Cotton is a part of our daily lives and has hundreds of uses, from blue jeans to soap. All parts of the cotton plant are useful, the most important being the fibre or lint, which is used to make yarn for cotton cloth. The linters (the short fuzz on the seed) provide amongst others cellulose […]
Cotton has been used as a fibre for more than 7000 years! Unlike fossil based fibres, cotton is sustainable, renewable, biodegradable, and carbon neutral and can be used without depleting or damaging the environment, thus making it an excellent choice as an environmentally-friendly fibre throughout its entire product life cycle. New technology, such as insect-resistant and […]
To advance South Africa to an environmentally responsible future, the cotton industry is continuing with the development and implementation of new technologies and methods of cotton production and manufacturing, and developing new uses for the cotton plant that will result in meeting consumer needs and to balance productivity and profit, without compromising the ability of […]
Cotton South Africa is a non-profit organisation that brings together both private and public sector organisations involved in the entire cotton industry value chain, including producers, organised labour, consumer organisations and service providers, to stabilise employment and improve overall competitiveness in the cotton industry. We promote a Southern African regional value chain which will result […]
|Current Cotton SA Market Report|
|According to The International Cotton Advisory Committee (ICAC), cotton production is expected to rise in all the major cotton producing countries in 2017/18 mainly due to better price prospects compared to competing crops. The largest percentage increases are expected in the USA and Pakistan where it is estimated that both their cotton crops will increase by 24%, to 4.6 million tons in the case of the USA (the biggest cotton crop in the past 10 years) and to 2.1 million tons in Pakistan. Cotton plantings have commenced in the southern hemisphere where cotton area is expected to expand as follows in the three largest cotton producing countries: by 6% in Brazil to 995 000 ha, by 3% in Australia to 574 000 ha and by 66% in Argentina to 410 000 ha.||Read More|
|Cotton SA Latest Crop Estimate|
|As far as the local outlook is concerned, the final estimate for the 2016/17 production year indicates a total crop of 79 034 lint bales, up 56% from the previous season. About 77 599 lint bales are estimated to be produced from RSA grown seed cotton, up 54% from the previous season. The balance of 1435 lint bales relates to Swaziland produced cotton ginned by the Swaziland gin. Looking towards the new production year, early indications are that a crop of between 200 000 and 250 000 lint bales can be expected.||Read More|
|Latest Cotton Situation for SA|
|As at the end of October 2017 there were 2 851 tons of seed cotton and 3 374 tons of cotton lint in stock at cotton ginners. Local cotton ginners produced 1 365 tons of cotton lint in October and sold 1 648 tons. Local cotton spinners consumed 2 114 tons of cotton lint in October 2017, up 9% from October 2016, whilst 1 570 tons were in stock on 31 October 2017.||Read More|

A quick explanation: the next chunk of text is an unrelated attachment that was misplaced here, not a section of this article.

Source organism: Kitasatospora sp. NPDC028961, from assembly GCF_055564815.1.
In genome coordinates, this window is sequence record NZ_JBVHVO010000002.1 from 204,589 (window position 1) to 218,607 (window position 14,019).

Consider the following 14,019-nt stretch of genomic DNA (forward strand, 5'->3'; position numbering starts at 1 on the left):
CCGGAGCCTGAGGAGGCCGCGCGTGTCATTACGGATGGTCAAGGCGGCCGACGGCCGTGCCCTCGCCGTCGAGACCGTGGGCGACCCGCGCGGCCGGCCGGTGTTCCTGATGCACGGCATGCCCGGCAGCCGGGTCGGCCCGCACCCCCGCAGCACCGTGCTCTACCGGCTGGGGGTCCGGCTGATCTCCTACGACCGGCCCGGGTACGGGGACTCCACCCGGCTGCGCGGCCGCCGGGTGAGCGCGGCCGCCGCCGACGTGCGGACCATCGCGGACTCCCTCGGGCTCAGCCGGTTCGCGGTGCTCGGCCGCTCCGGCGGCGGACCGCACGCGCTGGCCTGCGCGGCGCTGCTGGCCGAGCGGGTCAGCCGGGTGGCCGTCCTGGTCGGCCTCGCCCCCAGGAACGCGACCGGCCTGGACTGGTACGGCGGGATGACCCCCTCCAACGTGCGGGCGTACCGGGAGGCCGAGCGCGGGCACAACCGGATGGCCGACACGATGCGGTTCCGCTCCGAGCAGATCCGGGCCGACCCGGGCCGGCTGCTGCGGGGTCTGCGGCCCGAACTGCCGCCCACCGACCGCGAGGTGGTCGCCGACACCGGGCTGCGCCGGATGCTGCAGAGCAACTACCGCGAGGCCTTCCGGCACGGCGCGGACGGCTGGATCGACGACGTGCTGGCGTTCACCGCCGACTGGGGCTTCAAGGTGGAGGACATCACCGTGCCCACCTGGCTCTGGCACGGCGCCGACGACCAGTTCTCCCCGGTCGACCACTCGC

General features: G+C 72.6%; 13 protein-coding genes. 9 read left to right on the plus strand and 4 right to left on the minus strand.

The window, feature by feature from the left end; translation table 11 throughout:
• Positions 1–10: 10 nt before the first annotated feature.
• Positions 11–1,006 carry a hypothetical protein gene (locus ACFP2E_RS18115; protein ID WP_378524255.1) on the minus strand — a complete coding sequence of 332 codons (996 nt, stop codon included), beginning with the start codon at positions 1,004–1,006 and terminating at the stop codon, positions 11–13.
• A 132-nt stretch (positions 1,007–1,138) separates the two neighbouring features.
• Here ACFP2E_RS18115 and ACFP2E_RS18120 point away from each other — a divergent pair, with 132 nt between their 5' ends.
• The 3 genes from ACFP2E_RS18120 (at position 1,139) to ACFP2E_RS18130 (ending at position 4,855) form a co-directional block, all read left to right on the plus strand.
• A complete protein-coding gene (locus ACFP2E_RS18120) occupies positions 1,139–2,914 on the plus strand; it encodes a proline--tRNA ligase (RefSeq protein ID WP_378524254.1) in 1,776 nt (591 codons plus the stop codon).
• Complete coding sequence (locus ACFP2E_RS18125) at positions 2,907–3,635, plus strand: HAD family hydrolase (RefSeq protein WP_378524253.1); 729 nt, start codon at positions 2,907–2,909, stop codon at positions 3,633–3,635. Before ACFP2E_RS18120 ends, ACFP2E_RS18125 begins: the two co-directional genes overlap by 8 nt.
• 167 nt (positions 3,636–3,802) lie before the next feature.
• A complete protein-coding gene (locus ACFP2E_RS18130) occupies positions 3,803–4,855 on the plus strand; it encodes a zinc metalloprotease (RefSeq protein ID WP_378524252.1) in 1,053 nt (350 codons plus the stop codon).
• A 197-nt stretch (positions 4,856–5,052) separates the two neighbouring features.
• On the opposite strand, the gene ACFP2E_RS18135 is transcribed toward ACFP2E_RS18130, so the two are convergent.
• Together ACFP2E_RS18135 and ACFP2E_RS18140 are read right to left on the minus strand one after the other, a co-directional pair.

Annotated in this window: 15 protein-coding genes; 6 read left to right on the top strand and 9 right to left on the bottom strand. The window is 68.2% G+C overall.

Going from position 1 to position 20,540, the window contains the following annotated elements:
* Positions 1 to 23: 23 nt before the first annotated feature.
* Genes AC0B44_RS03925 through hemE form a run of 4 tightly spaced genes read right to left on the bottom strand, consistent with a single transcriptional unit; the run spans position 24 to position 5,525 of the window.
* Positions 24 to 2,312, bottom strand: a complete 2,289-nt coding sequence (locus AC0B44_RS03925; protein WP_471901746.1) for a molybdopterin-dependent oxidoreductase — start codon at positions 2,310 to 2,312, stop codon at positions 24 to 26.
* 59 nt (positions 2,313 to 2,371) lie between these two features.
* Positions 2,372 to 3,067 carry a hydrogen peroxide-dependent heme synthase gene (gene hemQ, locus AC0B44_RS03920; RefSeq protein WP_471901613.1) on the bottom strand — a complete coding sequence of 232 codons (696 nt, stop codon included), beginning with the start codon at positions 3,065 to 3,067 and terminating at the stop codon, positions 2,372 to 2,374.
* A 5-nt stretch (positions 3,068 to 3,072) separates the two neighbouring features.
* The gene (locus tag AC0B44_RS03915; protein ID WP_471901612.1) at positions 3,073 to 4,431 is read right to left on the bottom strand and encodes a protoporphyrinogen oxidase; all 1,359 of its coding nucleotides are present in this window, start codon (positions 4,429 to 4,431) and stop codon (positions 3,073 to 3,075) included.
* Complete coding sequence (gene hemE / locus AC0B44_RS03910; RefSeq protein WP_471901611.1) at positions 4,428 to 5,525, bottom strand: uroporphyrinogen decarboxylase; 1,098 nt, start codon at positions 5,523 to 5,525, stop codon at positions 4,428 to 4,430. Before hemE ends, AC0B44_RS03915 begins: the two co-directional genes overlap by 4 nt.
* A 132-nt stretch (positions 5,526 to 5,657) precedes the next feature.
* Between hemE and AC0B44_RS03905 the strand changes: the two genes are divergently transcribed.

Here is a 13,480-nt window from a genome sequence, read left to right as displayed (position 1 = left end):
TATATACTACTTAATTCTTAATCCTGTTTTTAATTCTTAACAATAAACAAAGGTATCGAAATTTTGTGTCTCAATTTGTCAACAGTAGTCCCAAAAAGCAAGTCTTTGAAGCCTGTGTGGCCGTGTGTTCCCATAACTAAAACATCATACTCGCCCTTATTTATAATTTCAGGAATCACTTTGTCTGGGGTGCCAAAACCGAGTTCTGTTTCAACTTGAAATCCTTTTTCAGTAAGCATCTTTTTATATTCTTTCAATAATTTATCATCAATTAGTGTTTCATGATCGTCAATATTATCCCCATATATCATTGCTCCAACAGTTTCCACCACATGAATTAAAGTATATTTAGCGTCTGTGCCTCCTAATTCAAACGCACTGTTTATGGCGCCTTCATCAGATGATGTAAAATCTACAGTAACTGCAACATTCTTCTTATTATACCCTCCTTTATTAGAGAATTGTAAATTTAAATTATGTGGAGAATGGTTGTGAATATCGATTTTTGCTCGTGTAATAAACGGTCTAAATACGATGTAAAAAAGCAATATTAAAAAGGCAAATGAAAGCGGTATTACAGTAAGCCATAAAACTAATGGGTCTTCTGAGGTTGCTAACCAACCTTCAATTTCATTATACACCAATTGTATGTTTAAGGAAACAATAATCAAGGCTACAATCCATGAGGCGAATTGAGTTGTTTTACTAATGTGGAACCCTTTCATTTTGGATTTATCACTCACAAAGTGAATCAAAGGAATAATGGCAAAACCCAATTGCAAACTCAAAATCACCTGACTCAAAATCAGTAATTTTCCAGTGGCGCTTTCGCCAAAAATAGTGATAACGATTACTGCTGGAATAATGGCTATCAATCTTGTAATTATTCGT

|Latest International Reports|
|Cotton Market News||Read More|
|Prices and Outlook Reports||Read More|
|ICA Bremen Certification|
Cotton South Africa’s Services
We provide an industry forum for the whole cotton value chain, information, advise government and promote the development of cotton farmers all over the country.
We co-ordinate all quality control processes, from grading and classification, compiling standards, testing and contamination prevention.
We test textiles according to SABS and ISO standards, including colour fastness, mass per unit area, dimensional stability and fibre composition.
We provide training on all aspects of the cotton production process to ensure uniformity in grading and classification standards.
Cotton South Africa's Programmes
We run various programmes to constantly promote and develop the cotton industry in South Africa, such as the Smallholder Farmers Skills Development Programme, designed specifically to support smallholder cotton farmers and the Cotton Certification Scheme regulating the use of the Cotton Trade Mark. We also manage the Sustainable Cotton Cluster, focused on driving a more sustainable cotton supply chain.
The Cotton Mark
The Cotton Mark is a registered trademark launched by South African cotton producers in 1985 as a quality mark for cotton merchandise.
Since then the use of the Cotton Mark was granted to many of the important players in the cotton...
Small-holder farmers have an important part to play in building a sustainable future for the cotton industry. We provide training and support in a programme that has already delivered notable success. Over the years, their contribution to the cotton sector has grown significantly.
Sustainable Cotton Cluster
The Sustainable Cotton Cluster programme brings together the entire cotton value chain, including the public sector, organised labour, consumer organisations, service providers and dedicated cluster management.